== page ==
The Road to Wigan Pier

This week’s blog post takes the form of a review of The Road to Wigan Pier by George Orwell.

The Road to Wigan Pier by George Orwell

This highly acclaimed and controversial book came into existence as a result of a left-wing publisher by the name of Victor Gollancz commissioning Orwell to make a contribution to what he described as the ‘condition of England’.  Gollancz later decided to include the resulting work in his Left Book Club series.

The first half of the book sees Orwell traveling through industrial Northern Britain, detailing and commenting on the working-class life that he comes across, beginning with his experiences in a squalid boarding house.  In typical Orwellian fashion the prose abounds with vivid descriptions, such as a bedroom smelling like a ferret cage, a full chamber pot under a dining table, the event which finally leads the author to find new lodgings, and a room ‘festooned in grimy blankets’.  A poverty stricken woman struggling to clear a blocked pipe with a stick is one image that is particularly poignant.

Orwell outlines in minutest detail the conditions of the houses that he visits, including the degree of rot, the state of the living rooms, sleeping quarters, sanitation, which is universally outdoors, and even the cooking facilities.  The author’s visits to the coal mines, the cornerstone of industrial England at the time, are not without difficulty as he discovers that his unusually tall frame is ill-suited to the low mine shafts.  Orwell’s fascination with his fellow man is prevalent throughout as he analyses the distance the miners travel each day, their wages, washing facilities and eating habits.  He is very particular and fastidious in this regard, as the detailed tables that are included will testify.  There is even an assortment of photographs inserted in the middle of the book, which capture the essence of working class conditions of the time.

The second half of the book takes the form of a highly critical and opinionated commentary in which Orwell’s Socialist leanings are in evidence throughout, as he argues eloquently about everything from the inevitability of our increased dependence on machinery, to attacking assumptions and prejudices about Socialism and his loathing of Fascism. The author was so opposed to this growing global threat that shortly after writing the book he headed to Catalonia to participate in the Spanish Civil War, in a losing effort against the Fascists.  Despite the assertive and judgmental nature of the text, examples of Orwell’s sense of humor can be found in abundance.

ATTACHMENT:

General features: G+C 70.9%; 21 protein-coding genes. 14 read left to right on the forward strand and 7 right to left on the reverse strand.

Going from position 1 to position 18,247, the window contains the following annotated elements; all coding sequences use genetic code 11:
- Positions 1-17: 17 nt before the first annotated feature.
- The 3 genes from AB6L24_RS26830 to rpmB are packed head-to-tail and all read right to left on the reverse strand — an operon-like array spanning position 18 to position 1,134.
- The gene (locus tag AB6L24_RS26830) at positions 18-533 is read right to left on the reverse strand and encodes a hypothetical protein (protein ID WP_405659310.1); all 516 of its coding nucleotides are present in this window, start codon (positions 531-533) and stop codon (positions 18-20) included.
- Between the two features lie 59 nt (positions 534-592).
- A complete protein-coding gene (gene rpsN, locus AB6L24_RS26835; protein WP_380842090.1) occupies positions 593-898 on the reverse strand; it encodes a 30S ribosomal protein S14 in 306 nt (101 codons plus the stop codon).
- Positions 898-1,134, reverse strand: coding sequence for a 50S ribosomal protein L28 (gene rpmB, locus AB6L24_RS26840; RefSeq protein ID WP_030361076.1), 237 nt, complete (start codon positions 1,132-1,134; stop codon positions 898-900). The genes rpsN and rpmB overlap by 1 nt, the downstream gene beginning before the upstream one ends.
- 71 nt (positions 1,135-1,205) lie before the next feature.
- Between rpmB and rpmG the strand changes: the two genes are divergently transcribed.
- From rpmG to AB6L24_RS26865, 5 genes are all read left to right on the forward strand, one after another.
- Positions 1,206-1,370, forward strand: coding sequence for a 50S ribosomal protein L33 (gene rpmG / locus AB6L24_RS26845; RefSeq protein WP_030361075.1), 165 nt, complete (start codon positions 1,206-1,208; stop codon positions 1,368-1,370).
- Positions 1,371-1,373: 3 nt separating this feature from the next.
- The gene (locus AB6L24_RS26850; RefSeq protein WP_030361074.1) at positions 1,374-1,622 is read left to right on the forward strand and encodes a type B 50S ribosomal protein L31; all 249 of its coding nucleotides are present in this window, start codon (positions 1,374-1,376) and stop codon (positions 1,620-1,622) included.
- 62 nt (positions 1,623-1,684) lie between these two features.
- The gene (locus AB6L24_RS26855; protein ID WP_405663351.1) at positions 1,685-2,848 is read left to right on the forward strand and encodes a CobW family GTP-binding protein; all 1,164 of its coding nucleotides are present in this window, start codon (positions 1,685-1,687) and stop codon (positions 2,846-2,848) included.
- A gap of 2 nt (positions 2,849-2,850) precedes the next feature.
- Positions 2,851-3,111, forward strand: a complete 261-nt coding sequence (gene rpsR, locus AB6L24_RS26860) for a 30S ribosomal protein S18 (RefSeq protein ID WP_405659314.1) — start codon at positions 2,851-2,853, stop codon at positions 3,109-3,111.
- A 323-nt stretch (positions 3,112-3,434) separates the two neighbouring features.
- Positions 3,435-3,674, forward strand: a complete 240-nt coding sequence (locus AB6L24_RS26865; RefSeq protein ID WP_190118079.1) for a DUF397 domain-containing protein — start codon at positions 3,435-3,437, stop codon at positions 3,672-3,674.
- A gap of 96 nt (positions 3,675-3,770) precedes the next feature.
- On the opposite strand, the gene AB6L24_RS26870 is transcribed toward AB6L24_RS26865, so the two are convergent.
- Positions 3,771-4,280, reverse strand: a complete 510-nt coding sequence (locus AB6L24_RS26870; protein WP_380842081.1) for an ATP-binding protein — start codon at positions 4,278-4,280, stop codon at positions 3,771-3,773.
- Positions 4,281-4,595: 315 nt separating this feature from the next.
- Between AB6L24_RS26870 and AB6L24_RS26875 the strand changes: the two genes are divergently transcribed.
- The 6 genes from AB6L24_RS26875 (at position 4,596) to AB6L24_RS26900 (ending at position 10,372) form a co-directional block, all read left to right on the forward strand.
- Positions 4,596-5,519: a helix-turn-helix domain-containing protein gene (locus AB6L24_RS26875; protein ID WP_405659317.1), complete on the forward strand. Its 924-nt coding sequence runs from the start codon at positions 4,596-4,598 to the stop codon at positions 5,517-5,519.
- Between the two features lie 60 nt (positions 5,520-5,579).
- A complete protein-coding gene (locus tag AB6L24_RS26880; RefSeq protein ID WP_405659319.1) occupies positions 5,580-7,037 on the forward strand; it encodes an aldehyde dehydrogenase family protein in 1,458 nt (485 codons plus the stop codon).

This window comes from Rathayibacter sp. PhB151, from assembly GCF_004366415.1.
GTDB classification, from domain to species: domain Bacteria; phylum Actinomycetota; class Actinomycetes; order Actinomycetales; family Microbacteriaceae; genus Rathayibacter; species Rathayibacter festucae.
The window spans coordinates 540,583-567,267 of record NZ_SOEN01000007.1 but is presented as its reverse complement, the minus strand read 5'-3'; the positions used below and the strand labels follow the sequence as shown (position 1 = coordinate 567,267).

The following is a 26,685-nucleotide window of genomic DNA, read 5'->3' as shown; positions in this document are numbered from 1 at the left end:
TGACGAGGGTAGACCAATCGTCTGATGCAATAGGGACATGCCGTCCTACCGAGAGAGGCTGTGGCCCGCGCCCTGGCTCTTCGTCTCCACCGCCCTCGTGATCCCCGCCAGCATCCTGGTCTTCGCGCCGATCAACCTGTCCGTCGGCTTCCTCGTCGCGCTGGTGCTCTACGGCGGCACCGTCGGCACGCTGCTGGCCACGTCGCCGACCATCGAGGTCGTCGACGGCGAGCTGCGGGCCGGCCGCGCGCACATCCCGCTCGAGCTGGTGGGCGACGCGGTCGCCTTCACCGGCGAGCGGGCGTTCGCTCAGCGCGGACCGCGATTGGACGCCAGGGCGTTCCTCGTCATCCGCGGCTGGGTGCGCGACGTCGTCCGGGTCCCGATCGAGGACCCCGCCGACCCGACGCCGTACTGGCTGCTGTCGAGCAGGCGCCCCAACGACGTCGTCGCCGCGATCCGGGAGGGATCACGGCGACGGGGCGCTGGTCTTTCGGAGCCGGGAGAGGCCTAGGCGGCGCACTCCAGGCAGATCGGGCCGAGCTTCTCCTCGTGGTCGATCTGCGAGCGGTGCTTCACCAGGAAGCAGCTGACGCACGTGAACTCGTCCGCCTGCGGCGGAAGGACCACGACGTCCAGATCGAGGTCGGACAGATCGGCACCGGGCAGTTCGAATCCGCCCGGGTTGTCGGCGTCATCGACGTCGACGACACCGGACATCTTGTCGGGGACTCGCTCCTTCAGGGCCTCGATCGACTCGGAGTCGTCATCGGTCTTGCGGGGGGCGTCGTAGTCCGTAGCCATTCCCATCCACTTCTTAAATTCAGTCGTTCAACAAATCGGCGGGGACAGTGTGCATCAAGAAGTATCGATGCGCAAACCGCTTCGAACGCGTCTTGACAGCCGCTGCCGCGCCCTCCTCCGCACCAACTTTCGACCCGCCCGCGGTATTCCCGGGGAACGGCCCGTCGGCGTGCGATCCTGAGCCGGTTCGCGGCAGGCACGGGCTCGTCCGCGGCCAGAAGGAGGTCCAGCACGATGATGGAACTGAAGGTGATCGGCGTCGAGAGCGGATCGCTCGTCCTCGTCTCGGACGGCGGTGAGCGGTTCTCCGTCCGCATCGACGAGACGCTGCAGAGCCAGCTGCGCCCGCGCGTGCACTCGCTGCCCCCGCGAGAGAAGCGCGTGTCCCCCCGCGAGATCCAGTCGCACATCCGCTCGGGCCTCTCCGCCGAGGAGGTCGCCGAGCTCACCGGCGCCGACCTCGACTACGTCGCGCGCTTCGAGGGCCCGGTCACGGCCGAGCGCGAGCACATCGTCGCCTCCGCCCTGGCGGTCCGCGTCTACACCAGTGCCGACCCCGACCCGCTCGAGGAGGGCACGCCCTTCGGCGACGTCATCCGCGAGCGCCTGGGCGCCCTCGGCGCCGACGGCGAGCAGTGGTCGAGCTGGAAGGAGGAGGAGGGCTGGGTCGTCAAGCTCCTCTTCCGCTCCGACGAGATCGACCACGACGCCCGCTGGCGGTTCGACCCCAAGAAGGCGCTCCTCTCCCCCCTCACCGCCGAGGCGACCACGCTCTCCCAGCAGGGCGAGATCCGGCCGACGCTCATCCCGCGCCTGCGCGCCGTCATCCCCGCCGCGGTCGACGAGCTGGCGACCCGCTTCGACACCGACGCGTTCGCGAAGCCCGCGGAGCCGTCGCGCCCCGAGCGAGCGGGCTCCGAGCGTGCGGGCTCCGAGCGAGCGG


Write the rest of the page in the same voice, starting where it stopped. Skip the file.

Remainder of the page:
This eloquent commentary, which continues to have political relevance even today, will not be to everyone’s liking, due to the detailed numerical data and relentless opinion.  Those with left wing tendencies, the most ardent Orwell fans and anyone interested to discover more about the working conditions of the day will no doubt embrace this valuable literary contribution wholeheartedly.

There are many more reviews in the Book Review section of this website, including a review of another Orwell book, Down and Out in Paris and London.

5 Comments

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  • Fascinating review. I will be checking out The Road to Wigan Pier on account of it. Of course, Orwell’s attitude to Socialism, or at least its potential for totalitarian abuse, evolved over time, as can be seen in Animal Farm and 1984. 1984 in my opinion is one of the most important books of the twentieth century. We can see aspects of it today in the high degree of surveillance we live under, and specifically in the concept of doublethink – the war on terror, for example, has thrown up so many contradictions and inconsistencies that it could have not lasted so long without the unconscious collusion of the general public.

  • Guy, I enjoyed your blog, as always. I haven’t read this one of Orwells’ books although I have read both 1984 and Animal Farm a long time ago. Orwell was a brilliant writer – he managed to capture and retain the reader’s attention while conveying an important message. I remember when my children were younger – one of them commented how much he had enjoyed reading Animal Farm although he had no idea what it alluded to.
    I guess I’ll be adding “The Road to Wigan Pier” to my ever-growing list of books to be read.

    • Thanks for reading the review Diane. Hope you get round to reading The Road to Wigan Pier one day. Feel free to add my book, Charles Middleworth, to your list as well, LOL.
      Guy

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